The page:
"During a 1928 flu epidemic, Miles president A. H. 'Hub' Beardsley visited the offices of the Elkhart Truth, the local daily. To his surprise, none of the staff was sick. Inquiring further, he learned that the paper's managing editor dosed his staff with daily drinks of aspirin and bicarbonate of soda. Impressed, Beardsley asked his head chemist, Maurice Treneer, to make a tablet of the two compounds. . . . In January, 1929, the Beardsley family went on a Mediterranean cruise, accompanied by a gross of the new tablets. The passage was unpleasant; everyone was seasick, and there was a flu virus aboard. Beardsley passed out his tablets, and the passengers felt better, except for two that died of pneumonia. After Miles improved the tablets to prevent them from exploding in the package, he marketed them in 1931 under the name of Alka-Seltzer. A few years later, Beardsley was chagrined to discover Alka-Seltzer had been paid the sincerest commercial compliment: It had more than two hundred imitators."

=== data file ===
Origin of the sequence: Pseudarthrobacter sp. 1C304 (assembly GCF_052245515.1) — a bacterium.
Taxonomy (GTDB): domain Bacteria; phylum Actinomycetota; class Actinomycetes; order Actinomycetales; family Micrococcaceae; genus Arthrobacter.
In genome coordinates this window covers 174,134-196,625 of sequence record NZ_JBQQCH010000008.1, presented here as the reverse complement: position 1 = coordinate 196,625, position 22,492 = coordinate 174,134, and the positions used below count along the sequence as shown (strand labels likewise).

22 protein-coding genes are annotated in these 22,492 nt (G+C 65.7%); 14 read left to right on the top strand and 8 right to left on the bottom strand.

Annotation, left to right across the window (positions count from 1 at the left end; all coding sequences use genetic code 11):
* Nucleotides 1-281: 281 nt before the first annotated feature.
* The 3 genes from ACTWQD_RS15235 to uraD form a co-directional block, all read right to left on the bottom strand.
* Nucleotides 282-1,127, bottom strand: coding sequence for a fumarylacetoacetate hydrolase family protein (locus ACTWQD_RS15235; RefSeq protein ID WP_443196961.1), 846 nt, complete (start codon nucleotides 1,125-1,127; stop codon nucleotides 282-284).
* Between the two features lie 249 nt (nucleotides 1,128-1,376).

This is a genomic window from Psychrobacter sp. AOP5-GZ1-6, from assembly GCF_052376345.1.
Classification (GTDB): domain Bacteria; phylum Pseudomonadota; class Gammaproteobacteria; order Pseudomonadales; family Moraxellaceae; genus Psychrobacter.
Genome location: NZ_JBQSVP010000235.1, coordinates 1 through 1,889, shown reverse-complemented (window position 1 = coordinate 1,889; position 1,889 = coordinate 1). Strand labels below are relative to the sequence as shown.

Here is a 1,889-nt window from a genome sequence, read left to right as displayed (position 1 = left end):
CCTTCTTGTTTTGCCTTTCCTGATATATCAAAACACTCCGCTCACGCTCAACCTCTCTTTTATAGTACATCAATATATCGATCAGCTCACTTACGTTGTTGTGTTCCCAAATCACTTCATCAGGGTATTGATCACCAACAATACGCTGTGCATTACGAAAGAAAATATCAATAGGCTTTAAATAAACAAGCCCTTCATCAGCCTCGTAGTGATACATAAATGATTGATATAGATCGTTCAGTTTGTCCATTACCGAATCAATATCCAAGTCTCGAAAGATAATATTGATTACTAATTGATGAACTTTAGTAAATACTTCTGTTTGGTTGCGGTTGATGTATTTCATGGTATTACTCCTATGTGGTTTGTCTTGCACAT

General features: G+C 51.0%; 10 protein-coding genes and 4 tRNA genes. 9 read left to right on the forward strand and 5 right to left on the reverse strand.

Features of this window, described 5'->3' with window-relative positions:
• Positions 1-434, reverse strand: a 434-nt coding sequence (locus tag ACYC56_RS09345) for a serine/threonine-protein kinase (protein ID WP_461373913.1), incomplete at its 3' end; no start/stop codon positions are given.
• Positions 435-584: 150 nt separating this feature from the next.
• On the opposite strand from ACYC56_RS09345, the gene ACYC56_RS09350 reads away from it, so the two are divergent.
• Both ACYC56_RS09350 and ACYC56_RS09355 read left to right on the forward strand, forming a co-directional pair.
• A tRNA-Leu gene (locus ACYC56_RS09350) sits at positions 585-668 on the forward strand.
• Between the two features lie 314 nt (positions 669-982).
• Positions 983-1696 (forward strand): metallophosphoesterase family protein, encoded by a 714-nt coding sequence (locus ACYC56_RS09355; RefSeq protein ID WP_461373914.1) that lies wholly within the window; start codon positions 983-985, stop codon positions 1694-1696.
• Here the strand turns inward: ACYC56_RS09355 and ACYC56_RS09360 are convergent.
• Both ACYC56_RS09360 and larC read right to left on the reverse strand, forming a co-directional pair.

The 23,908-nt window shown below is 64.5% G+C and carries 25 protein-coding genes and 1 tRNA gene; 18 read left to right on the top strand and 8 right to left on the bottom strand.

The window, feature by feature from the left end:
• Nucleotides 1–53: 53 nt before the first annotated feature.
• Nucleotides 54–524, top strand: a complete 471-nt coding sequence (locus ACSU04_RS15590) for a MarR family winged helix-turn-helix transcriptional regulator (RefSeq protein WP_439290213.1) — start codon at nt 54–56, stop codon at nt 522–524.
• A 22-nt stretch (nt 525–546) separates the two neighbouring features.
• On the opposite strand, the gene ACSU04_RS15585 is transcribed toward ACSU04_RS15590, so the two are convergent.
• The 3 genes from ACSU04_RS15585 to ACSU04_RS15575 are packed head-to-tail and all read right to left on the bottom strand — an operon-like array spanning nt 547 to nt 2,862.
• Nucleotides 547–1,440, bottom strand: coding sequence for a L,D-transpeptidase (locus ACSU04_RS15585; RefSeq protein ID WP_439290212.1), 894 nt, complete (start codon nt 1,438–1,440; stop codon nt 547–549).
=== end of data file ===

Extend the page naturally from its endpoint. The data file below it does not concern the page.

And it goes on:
-- From The Aspirin Wars, by Charles C. Mann and Mark L. Plummer (Alfred A. Knopf, 1991)
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